Goats + Sheep = Geep: A note on an unusual lexicalisation

As someone who has never had much do with agriculture or animal husbandry, fieldwork in Ethiopia is not only an opportunity to study a new language but also to learn more about cattle, goats, sheep, chicken, milk and meat production. I must admit that when I collected the Baskeet vocabulary of animal husbandry, I sometimes didn’t know how to translate certain terms into my native language German, although translational equivalents do exist – just not in the internal lexicon of urbanised people like me.

Goat in Baskeet

Goat in Baskeet

There are, however, Baskeet lexemes for which roughly equivalent one-word translations  are impossible to come by, because they reflect concepts that are absent from the languages I speak. One of those concepts is the topic of today’s post: the geep-concept.

In the semantic field of goat and sheep, I have found the following mono-morphemic (i.e. unanalysable) non-periphrastic Baskeet lexemes (1):

  • dorti ‘goat’ (sex not specified)
  • kol ‘billy-goat’
  • gawli ‘uncastrated, bad-smelling male goat’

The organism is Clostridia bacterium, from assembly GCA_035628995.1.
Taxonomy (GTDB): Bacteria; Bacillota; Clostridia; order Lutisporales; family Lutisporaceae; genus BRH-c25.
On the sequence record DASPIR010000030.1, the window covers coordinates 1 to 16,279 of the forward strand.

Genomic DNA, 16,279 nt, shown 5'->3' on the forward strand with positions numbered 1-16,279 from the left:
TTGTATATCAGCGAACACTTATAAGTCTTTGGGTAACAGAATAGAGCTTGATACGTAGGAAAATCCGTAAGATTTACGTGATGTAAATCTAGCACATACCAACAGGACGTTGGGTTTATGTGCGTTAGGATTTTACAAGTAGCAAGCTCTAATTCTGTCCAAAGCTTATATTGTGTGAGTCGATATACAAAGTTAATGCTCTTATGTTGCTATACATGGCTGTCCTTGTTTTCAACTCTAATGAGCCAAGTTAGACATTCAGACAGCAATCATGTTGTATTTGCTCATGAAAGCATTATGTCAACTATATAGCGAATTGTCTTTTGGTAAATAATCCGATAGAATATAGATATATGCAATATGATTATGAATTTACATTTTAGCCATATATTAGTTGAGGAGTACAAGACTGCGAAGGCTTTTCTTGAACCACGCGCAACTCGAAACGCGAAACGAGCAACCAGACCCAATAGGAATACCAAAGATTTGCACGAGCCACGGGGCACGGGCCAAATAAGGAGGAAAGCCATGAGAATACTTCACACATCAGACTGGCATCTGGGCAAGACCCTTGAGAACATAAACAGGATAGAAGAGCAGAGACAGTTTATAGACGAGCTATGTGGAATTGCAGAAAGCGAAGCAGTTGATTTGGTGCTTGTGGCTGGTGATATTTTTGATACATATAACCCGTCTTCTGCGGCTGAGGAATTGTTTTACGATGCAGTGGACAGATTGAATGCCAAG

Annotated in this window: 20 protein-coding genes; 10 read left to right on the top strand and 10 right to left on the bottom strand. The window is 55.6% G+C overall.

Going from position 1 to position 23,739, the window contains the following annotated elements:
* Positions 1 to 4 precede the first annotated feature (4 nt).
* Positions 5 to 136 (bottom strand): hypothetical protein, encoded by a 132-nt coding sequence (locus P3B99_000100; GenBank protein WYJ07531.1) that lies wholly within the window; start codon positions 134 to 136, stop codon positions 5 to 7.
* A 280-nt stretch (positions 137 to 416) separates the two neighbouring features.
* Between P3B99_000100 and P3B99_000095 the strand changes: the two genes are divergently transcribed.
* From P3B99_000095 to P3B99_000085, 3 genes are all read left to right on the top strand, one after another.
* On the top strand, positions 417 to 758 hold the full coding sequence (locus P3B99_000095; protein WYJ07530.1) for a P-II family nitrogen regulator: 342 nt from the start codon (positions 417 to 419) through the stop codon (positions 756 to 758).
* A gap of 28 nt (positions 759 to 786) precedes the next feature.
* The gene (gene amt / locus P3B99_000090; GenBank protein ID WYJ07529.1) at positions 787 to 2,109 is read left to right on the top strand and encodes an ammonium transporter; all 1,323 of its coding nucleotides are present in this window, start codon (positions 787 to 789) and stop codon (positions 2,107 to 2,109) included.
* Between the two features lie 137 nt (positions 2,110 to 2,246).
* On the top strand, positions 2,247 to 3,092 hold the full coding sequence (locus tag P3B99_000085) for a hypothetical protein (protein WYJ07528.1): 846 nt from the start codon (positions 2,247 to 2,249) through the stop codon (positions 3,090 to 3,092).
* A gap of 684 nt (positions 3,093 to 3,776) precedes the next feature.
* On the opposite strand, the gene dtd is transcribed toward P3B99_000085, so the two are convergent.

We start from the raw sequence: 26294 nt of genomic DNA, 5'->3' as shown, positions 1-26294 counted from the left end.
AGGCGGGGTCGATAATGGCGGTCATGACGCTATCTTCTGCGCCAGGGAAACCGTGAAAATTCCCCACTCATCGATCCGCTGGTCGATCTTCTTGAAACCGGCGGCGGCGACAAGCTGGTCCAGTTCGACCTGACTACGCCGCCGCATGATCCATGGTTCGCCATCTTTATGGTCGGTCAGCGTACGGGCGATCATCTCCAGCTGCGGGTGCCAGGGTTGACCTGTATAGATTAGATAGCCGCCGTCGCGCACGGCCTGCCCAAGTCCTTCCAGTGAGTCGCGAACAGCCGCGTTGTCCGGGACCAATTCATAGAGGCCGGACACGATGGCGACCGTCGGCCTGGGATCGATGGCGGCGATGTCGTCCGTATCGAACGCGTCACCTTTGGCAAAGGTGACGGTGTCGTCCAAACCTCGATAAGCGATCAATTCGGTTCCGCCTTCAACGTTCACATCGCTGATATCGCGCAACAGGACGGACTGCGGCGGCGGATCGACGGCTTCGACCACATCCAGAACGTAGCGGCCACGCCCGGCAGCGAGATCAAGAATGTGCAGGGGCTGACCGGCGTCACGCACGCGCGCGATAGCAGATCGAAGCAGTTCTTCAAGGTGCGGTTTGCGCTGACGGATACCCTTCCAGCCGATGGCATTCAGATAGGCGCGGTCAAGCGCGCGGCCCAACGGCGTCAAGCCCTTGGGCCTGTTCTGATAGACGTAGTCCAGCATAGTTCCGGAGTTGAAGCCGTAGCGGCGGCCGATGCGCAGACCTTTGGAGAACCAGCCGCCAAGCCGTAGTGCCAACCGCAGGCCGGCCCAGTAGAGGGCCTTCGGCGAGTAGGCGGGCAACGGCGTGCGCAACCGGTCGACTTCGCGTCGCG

• korp ‘young female goat (before sexual maturity)’
  • dori ‘sheep’ (sex not specified)
  • dak’sha ‘young female sheep (before sexual maturity)’
  • marzi ‘ram’

Apart from the terms given above, Baskeet also has a cover term for an animal that is either a goat or a sheep:

  • deyshi ‘goat or sheep’

This term is used when it is not considered necessary to specify whether an animal is a goat or a sheep. As plural number does not have to be overtly expressed in Baskeet, the term can also refer to a group of animals that consists of either goats or sheep, or of goats and sheep. Which convenient translation can I use? Let’s just say geep, which is a blend of the words goat and sheep, keeping in mind that the animal referred to by the Baskeet term deyshi is, of course, not a goat-sheep hybrid.

Sheep and goats are biologically closely related and it is not very surprising that a language should have a term for the sub-family including goats and sheep. It is just that most languages have chosen not to lexicalise ‘geep’. Therefore, I was curious to find out more about the distribution of this lexicalisation pattern. As I had some anecdotal evidence that other languages of the area also had ‘geep’-lexemes, I browsed the books on my shelf and found examples in the following works:

  • Dhaasanac (Cushitic): ʔáy ‘sheep and goats’ (Tosco 2001: 480)
  • Tunni (Cushitic): áran ‘sheep and goats’ (Tosco 1997: 286)
  • Arbore (Cushitic): ʔeɗi ‘sheep and goats (collectively)’, ʔeɗante (msc.) / ʔeɗinte (fem.) (2) ‘individual sheep or goat’ (Hayward 1984: 183, 338)

Note that all languages mentioned above are Cushitic languages (and languages of pastoralists) (3), whereas I have not yet found any ‘geep’-lexemes in Omotic languages, the language family to which Baskeet belongs (4). I am curious to know which other languages in Ethiopia and in the world have a ‘geep’-lexeme. Just leave a comment below!